Social Policy on the Web
The Web offers a growing range of on-line resources in Social
Policy, but they are not always easy to access or to use. This section
offers a brief guide, with links to key sources. Following the external
links on this site will open a new window in your browser, so that you
will still have access to this page.
Many of the sites referred to here are meta-links: they offer a
gateway to a large number of connected sites.
The links on this page should all open new windows in your browser.
This allows you to review the material without leaving this site.
If you have problems with any of the links, please let me know. I have to run
a special programme to check links, but sites change their addresses
and content so frequently that it is difficult to be certain.
- The British Library's Social Welfare Portal has links to extensive
numbers of online documents, and a service which lists summaries of new
literature in a monthly digest.
- The E
Library for Global Welfare has links to
international organisations, datasets, academic departments,
educational material and so forth. It can be difficult to browse - use
the 'Advanced Filters'.
- The University of Amsterdam has a wide-ranging guide to sociology resources.
Topics include ageing, poverty, gender, justice, welfare, housing,
These sources offer guides to virtually every country in the world.
Several international organisations produce cross-national
statistics. They include:
- The United Nations Development Programme's Human Development Report
- The World Bank's World Development Indicators
- The OECD (Organisation
for Economic Cooperation and Development) covers the leading industrial
countries. Their work iincludes statistical data as well as reports on
pensions, families and children, disabled, on income distribution and
poverty, etc.is reported
- The World Health Organisations's World Health Report.
Social Policy in the European Union
This is, disappointingly, not as well covered as one might hope; the
placing of European documentation online is still haphazard.
Social Policy in the United States
is the subject of a wide range of sites. Many are politically
charged, and not very well informed about welfare issues.
Social policy in developing countries
This is one of the best served fields. In addition to the World Bank and UNDP, try:
- Global Issues site This is an exceptionally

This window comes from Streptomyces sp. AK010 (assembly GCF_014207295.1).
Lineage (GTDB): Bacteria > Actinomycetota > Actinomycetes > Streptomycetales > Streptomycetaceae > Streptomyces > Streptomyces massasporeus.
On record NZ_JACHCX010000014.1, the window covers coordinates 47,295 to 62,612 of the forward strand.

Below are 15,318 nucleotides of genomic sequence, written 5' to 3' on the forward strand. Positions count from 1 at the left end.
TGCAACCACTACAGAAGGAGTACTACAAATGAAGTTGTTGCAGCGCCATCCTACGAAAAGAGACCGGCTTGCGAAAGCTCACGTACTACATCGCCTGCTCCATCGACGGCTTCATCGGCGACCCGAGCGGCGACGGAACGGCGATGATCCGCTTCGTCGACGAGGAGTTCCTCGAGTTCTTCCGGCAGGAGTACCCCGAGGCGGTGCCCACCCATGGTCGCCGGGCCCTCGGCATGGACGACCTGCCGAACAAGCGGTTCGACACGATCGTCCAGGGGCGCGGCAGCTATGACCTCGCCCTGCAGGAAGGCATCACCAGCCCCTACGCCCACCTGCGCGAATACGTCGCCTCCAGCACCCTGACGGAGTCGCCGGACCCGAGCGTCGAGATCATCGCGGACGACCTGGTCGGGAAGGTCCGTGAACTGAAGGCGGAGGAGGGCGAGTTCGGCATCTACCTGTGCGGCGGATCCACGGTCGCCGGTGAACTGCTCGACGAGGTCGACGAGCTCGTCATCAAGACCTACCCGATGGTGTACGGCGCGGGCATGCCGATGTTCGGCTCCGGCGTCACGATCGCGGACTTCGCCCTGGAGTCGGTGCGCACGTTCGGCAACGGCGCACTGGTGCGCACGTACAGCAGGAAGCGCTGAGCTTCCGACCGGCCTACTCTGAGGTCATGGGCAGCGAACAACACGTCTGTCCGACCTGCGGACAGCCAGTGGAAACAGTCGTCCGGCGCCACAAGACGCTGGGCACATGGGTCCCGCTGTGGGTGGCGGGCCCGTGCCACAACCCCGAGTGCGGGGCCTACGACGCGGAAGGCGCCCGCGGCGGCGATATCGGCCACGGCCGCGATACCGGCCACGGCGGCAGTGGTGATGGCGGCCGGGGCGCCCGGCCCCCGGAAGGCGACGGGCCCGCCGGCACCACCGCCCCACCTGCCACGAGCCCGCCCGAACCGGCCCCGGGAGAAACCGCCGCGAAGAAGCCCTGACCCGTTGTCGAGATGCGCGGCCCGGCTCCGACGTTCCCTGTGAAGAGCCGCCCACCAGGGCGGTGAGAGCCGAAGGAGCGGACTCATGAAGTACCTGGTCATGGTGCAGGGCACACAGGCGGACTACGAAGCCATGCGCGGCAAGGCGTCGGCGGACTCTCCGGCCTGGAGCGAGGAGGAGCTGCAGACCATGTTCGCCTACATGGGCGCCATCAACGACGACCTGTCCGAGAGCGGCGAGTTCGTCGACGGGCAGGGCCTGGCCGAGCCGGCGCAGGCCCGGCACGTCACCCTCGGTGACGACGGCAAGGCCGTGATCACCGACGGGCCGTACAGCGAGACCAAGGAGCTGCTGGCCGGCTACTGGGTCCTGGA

well-written and presented site, covering poverty and development among
other issues. It has useful links to a range of sources.
- CROP This is
the International Social Science Council's Comparative Research
Programme on Poverty. The website is limited but it has links to recent
on-line documents and some conference papers.
- The International Fund for Agricultural Development has published
a report on
MOST Program MOST is a 'clearing house' for material on poverty and
- The New
Zealand Digital Library has a collection of on-line documents on
- The Global Policy Forum discusses a range of issues, including
international social policies.
Sites dealing with national social policies include:
Canadian Social Research Links offers a very wide range of
: Gerhard Bäcker's site (in German) links to other German social policy
- Japan: Social Security in Japan: towards a
Japanese model of the Welfare State, by Naomi Maruo.
Social Policy in the United Kingdom
British government reports are now being produced on the web -
unfortunately, their location is not always obvious. They are usually
produced as House of Commons (HC) or Command (Cm) papers. The main
effect of the unified site has been to make it exceedingly difficult to
find anything; probably the best way is to search on the title along
- Social Policy Digest Online. This is a valuable
resource listing most major issues and publications in the field in the
UK, with some international coverage.
carries briefings on issues, and links to online papers from all the
has a wide ranging coverage of health and social care, including a
resource bank on social work law and policy.
- Statistics on poverty in the UK are available at the New Policy
Institute site. Oxfam GB also have material on poverty in the
- There is a growing number of blogs and twitterfeeds. My own blog
is at blog.spicker.uk.
I have linked to the best, most informative blogs from there.
- History of
Historical sources include:
workhouse. This extensive site contains text, images and archival
material on the Poor Laws.
- The National Trust has acquired the building of a
former workhouse in Southwell, Nottinghamshire.
Pathé News. Pathé News has video clips covering aspects of British
history from 1896 to 1970. There are free previews and stills available
on (for example) Beveridge and the National Health Service.
- The National Archive has a worthwhile "exhibition" on
citizenship rights which includes materials on the welfare state.
Resources on specific subjects
These resources have been referred to in some of the sections of
these pages. They include:
Apart from government publications, the quality of on-line
documentation is mixed: much of what is available are conference papers
and occasional papers posted prior to conventional publication. Most
documents on-line are versions of printed material; they tend to be
large, they are usually presented in PDF format, and they can take a
long time to download. This is a fairly
miscellaneous list; suggestions would be welcome.
Note too that a growing number of universities are hosting
institutional repositories, making academic papers and reports freely
available. The open
access page on this site contains links to my own materials. Beyond
that, as part of my work for Social
policy: theory and practice, I have put together a basic list of readings that are available on the internet
and relevant to the book's chapters.